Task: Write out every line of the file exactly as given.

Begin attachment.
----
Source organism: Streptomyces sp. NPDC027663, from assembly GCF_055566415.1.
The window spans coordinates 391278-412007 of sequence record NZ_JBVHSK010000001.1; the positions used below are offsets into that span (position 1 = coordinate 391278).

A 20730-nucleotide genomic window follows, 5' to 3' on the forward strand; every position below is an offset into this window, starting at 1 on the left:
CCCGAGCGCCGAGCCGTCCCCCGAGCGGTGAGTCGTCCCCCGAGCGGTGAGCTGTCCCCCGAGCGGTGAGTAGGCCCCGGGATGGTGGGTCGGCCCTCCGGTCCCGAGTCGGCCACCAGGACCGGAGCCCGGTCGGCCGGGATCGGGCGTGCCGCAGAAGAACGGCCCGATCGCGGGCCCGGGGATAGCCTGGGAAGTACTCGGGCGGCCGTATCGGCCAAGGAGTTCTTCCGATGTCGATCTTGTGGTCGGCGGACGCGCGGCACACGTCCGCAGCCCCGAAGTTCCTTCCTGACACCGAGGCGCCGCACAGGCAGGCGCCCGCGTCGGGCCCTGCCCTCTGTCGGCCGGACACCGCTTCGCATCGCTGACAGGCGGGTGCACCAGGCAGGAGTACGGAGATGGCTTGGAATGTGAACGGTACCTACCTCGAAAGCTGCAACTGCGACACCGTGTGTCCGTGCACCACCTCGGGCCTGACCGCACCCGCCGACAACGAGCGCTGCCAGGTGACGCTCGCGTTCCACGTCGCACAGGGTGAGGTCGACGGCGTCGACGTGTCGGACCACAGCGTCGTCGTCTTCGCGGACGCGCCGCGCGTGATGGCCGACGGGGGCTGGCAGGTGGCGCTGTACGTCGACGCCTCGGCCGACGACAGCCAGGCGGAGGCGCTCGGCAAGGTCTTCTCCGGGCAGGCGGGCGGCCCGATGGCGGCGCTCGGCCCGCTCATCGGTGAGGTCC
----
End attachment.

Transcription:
Source organism: Streptomyces sp. NPDC027663, from assembly GCF_055566415.1.
The window spans coordinates 391278-412007 of sequence record NZ_JBVHSK010000001.1; the positions used below are offsets into that span (position 1 = coordinate 391278).

A 20730-nucleotide genomic window follows, 5' to 3' on the forward strand; every position below is an offset into this window, starting at 1 on the left:
CCCGAGCGCCGAGCCGTCCCCCGAGCGGTGAGTCGTCCCCCGAGCGGTGAGCTGTCCCCCGAGCGGTGAGTAGGCCCCGGGATGGTGGGTCGGCCCTCCGGTCCCGAGTCGGCCACCAGGACCGGAGCCCGGTCGGCCGGGATCGGGCGTGCCGCAGAAGAACGGCCCGATCGCGGGCCCGGGGATAGCCTGGGAAGTACTCGGGCGGCCGTATCGGCCAAGGAGTTCTTCCGATGTCGATCTTGTGGTCGGCGGACGCGCGGCACACGTCCGCAGCCCCGAAGTTCCTTCCTGACACCGAGGCGCCGCACAGGCAGGCGCCCGCGTCGGGCCCTGCCCTCTGTCGGCCGGACACCGCTTCGCATCGCTGACAGGCGGGTGCACCAGGCAGGAGTACGGAGATGGCTTGGAATGTGAACGGTACCTACCTCGAAAGCTGCAACTGCGACACCGTGTGTCCGTGCACCACCTCGGGCCTGACCGCACCCGCCGACAACGAGCGCTGCCAGGTGACGCTCGCGTTCCACGTCGCACAGGGTGAGGTCGACGGCGTCGACGTGTCGGACCACAGCGTCGTCGTCTTCGCGGACGCGCCGCGCGTGATGGCCGACGGGGGCTGGCAGGTGGCGCTGTACGTCGACGCCTCGGCCGACGACAGCCAGGCGGAGGCGCTCGGCAAGGTCTTCTCCGGGCAGGCGGGCGGCCCGATGGCGGCGCTCGGCCCGCTCATCGGTGAGGTCC